Once Around the Web: Atlantic Cities

The Atlantic Cities covers urban design, transit, planning, jobs, housing, and lifestyles all over the globe and if you are reading this blog, you should probably be reading it as well. It’s a wealth of fun, interesting, and compelling stories about a wide range of urban issues. Here are a few recent stories that are especially fascinating. Click on the headline to read the whole story.

The Era of Pay-Per-Mile Driving Has Begun
In 1919, Oregon became the first state to implement a gas tax — a penny a gallon fee that was supposed to pay for new roads and maintain the muddy ones that already existed. This weekend the Oregon legislature passed a bill to replace the state’s gas tax program with a “pay per-mile road usage charge” often known as a vehicle-miles traveled (or VMT) tax. Drivers who make the switch will pay 1.5 cents for every mile they drive instead of 30 cents per gallon at the pump.

5 Minutes in the Life of a Sidewalk
Sidewalk image by  Jaak Kaevats.

The above visualization, created by interaction designer Jaak Kaevats, captures five minutes in the life of a narrow slice of streetscape in Tokyo. The pedestrians passing through it are plotted as if on a timeline.

Is Being Able to Walk Around Your City a Right?
The ability to walk from one place to another is one of humanity’s defining characteristics. Using our two feet to carry us about our business is one of the basic functions that our species was designed to fulfill. And yet in many parts of the world, pedestrians have become so marginalized that exercising performing this fundamental human operation has become life-threatening.

Do We Really Need ‘Sexy’ Mass Transit Vehicles?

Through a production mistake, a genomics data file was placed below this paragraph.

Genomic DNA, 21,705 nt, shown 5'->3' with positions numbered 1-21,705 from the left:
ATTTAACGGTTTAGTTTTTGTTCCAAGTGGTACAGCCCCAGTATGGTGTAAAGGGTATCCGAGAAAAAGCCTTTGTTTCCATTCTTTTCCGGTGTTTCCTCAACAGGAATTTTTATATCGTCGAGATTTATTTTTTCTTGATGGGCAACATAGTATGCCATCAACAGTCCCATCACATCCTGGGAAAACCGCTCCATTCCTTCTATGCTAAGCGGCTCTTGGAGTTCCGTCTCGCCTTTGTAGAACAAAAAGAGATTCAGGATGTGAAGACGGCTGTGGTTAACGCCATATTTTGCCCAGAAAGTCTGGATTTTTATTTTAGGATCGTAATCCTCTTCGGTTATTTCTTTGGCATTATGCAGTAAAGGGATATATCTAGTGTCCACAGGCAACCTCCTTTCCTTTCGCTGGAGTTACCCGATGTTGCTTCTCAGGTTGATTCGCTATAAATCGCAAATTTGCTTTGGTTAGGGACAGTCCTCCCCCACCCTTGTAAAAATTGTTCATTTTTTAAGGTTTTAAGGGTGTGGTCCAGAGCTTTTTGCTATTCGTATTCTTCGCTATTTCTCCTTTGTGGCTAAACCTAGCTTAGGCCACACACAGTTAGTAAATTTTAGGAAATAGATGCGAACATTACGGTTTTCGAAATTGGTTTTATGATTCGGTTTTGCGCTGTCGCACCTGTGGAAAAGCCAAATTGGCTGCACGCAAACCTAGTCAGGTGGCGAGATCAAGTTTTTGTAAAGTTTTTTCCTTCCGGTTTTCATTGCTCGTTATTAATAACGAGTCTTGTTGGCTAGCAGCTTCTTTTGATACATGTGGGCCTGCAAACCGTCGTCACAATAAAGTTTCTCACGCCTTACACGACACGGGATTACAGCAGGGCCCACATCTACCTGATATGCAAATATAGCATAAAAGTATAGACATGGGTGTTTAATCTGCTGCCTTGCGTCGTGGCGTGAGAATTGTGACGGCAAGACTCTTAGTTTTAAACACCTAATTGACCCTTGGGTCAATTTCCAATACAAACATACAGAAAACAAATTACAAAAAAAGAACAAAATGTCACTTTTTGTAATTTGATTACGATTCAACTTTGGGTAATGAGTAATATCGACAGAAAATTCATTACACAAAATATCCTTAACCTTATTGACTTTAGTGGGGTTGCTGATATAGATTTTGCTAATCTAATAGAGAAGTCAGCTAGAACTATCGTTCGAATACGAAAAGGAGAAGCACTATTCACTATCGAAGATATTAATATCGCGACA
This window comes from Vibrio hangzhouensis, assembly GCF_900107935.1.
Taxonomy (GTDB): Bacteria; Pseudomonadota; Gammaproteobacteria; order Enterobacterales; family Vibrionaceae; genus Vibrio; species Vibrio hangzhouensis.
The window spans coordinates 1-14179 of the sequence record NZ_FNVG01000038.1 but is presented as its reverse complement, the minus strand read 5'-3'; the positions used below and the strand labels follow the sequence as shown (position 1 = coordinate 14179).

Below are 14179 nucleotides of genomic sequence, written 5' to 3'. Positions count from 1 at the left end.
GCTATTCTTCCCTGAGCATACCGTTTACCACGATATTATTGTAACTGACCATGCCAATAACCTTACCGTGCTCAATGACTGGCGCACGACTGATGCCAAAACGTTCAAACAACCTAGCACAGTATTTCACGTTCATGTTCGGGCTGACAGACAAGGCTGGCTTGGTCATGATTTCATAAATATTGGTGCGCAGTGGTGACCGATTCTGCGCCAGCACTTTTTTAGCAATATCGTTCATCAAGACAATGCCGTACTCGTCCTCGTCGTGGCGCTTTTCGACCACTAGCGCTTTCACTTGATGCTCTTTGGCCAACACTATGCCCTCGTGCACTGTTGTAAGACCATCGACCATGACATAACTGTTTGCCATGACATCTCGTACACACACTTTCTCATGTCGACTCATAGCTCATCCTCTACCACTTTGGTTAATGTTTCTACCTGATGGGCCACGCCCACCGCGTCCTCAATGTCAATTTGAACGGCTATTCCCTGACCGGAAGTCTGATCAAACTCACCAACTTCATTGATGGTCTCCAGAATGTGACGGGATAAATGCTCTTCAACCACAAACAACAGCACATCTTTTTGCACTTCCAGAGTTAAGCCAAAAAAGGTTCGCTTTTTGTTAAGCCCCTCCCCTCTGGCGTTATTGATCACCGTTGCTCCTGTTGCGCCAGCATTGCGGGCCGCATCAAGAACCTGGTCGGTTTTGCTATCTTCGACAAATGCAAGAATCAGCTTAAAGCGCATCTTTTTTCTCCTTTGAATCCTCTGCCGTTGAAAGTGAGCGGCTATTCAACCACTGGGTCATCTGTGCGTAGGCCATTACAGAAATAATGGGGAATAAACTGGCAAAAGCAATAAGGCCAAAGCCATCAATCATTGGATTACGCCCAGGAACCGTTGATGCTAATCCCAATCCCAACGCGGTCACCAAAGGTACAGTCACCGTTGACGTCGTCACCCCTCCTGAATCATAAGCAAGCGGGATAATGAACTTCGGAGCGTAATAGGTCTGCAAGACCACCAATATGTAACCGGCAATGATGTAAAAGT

BRT and light rail are often considered side-by-side when a city decides to enhance transit in a densely populated corridor or build an entirely new system for the metro region. To be sure, they have many similarities, including (when done right) exclusive lanes and attractive stations. Light rail proponents typically point to capacity and style as selling points, whereas BRT proponents often point to price.

How Walkability Shapes Political Activism
Brian B. Knudsen, a research associate at Urban Innovation Analysis  and Terry N. Clark of the University of Chicago have published a fascinating paper in the Urban Affairs Review, Walk and Be Moved: How Walking Builds Social Movements.” The study argues that engagement in political activism or social movements is shaped by walkability, density, the physical layout, and the unique experience of cities—”the ways in which an individual interacts with and makes use of urban environments, neighborhoods, and spaces.”

LEGO Model of the Day: Urban Density Gone Badphoto by Chris Edwards

One of the biggest debates among those who study urbanization is exactly what the limits are to density being a good thing. A group of LEGO builders recently finished a model that makes a strong case against urban density run amok.

Prepare to Waste Your Day With This Fascinating City Comparison Tool
The power of data to visually explain cities is magnified when you put a pair of maps side-by-side. The interactive tool is built around an extensive comparative mapping tool that allows you to compare population density, road congestion, and land use, among other data points.